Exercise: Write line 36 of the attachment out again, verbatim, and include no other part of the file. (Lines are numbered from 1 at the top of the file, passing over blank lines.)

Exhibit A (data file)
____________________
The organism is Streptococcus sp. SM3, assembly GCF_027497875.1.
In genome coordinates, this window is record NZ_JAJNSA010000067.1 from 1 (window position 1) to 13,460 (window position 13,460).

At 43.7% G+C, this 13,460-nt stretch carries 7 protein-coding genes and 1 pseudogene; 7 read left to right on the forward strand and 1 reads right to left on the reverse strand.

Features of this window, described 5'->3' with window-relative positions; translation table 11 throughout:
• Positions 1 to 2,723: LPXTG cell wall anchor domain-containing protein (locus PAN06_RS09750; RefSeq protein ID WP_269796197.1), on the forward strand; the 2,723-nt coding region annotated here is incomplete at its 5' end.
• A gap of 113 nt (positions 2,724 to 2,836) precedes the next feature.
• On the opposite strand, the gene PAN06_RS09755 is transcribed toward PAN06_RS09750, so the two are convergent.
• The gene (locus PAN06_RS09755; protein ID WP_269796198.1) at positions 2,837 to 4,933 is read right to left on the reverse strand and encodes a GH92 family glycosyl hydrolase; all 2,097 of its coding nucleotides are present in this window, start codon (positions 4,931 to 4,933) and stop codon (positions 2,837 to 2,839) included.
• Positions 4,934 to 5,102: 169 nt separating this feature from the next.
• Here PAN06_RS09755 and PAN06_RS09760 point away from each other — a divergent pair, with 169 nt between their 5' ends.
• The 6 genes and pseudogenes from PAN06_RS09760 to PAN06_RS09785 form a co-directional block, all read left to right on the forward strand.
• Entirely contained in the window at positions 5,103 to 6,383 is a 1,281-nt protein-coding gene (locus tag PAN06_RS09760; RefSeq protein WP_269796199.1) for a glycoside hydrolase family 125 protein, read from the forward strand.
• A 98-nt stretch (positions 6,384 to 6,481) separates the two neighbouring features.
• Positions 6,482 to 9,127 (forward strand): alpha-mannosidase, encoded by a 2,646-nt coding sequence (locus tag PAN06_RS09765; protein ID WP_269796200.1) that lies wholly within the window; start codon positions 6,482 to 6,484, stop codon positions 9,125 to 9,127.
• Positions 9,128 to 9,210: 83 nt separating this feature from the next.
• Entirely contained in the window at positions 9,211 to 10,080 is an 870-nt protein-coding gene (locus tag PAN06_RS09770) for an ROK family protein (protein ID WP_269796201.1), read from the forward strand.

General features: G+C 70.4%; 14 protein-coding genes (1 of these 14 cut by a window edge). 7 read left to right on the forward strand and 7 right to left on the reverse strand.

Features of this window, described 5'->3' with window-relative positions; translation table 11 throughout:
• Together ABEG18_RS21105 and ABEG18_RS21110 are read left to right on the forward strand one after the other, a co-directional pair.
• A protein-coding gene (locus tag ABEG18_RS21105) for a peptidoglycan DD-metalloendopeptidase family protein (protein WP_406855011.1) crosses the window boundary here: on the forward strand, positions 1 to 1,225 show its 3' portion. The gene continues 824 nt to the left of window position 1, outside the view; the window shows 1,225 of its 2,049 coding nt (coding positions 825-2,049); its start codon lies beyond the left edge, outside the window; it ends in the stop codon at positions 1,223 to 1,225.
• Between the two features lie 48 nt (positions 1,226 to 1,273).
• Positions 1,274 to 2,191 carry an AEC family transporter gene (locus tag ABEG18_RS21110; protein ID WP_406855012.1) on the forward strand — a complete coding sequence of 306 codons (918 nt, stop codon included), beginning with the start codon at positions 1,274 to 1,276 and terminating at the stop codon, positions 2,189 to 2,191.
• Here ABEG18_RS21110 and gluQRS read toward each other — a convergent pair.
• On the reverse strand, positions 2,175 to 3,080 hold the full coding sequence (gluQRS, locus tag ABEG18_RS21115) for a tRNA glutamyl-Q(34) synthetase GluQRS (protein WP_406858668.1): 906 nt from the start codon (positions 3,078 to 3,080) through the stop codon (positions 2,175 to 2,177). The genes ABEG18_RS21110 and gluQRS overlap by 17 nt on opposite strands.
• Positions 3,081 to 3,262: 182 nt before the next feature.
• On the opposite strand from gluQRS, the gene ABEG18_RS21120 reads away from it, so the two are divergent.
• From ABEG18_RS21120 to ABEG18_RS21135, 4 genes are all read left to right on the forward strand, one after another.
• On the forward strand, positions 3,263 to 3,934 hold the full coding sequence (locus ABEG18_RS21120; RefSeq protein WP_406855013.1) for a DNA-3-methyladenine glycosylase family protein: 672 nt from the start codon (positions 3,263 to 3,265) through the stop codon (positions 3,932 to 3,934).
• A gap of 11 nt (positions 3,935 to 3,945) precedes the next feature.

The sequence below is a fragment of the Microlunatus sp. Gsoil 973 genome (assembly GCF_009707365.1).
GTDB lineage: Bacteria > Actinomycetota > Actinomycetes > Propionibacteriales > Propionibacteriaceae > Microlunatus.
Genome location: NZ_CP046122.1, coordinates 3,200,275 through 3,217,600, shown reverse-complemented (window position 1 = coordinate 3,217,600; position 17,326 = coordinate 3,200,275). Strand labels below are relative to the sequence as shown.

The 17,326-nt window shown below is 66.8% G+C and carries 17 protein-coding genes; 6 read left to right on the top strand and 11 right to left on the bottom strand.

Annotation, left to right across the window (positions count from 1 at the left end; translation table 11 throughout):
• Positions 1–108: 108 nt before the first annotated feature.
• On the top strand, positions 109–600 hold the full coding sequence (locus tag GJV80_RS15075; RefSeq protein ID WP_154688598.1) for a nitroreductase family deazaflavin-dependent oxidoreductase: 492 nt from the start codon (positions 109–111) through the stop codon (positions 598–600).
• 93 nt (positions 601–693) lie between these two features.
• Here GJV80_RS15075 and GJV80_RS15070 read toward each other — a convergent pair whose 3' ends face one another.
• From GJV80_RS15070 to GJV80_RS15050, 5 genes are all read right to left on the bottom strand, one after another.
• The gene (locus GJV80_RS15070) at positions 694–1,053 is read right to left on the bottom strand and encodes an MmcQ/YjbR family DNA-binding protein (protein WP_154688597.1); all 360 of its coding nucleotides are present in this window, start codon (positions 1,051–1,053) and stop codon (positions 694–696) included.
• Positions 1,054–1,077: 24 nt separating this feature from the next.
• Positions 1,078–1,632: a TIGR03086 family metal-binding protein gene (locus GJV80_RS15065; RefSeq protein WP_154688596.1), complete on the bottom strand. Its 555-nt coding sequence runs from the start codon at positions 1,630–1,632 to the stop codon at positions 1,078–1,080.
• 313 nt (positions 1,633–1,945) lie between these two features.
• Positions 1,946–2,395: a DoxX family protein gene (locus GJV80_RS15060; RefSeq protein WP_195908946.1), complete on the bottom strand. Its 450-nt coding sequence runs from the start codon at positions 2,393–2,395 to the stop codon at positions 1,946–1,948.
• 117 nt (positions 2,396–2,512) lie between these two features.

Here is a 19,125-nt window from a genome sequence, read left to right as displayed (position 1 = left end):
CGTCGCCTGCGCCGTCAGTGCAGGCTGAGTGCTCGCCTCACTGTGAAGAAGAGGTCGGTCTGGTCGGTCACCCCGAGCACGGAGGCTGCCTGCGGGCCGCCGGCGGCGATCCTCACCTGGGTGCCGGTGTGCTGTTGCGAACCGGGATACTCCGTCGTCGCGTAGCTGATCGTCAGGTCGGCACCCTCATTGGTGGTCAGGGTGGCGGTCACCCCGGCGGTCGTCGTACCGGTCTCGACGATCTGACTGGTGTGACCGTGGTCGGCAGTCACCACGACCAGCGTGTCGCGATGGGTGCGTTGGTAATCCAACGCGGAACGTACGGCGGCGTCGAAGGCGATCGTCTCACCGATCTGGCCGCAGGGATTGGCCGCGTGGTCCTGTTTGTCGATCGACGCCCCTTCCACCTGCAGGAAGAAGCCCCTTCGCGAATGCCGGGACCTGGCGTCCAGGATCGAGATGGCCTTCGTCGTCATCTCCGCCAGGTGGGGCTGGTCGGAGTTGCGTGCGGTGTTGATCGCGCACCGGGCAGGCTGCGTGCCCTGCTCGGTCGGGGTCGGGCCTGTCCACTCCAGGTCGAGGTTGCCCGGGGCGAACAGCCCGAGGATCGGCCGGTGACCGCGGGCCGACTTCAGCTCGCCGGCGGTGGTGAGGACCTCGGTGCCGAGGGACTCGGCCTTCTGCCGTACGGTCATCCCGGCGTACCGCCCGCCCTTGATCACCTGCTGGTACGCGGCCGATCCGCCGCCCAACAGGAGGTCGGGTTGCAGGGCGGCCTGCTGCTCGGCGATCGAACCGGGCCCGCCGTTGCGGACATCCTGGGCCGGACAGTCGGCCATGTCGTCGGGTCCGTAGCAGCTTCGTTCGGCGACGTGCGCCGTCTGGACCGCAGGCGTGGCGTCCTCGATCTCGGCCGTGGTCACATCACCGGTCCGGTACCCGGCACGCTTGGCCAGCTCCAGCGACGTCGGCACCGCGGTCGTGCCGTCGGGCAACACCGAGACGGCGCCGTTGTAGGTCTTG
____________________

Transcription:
• On the top strand, positions 109–600 hold the full coding sequence (locus tag GJV80_RS15075; RefSeq protein ID WP_154688598.1) for a nitroreductase family deazaflavin-dependent oxidoreductase: 492 nt from the start codon (positions 109–111) through the stop codon (positions 598–600).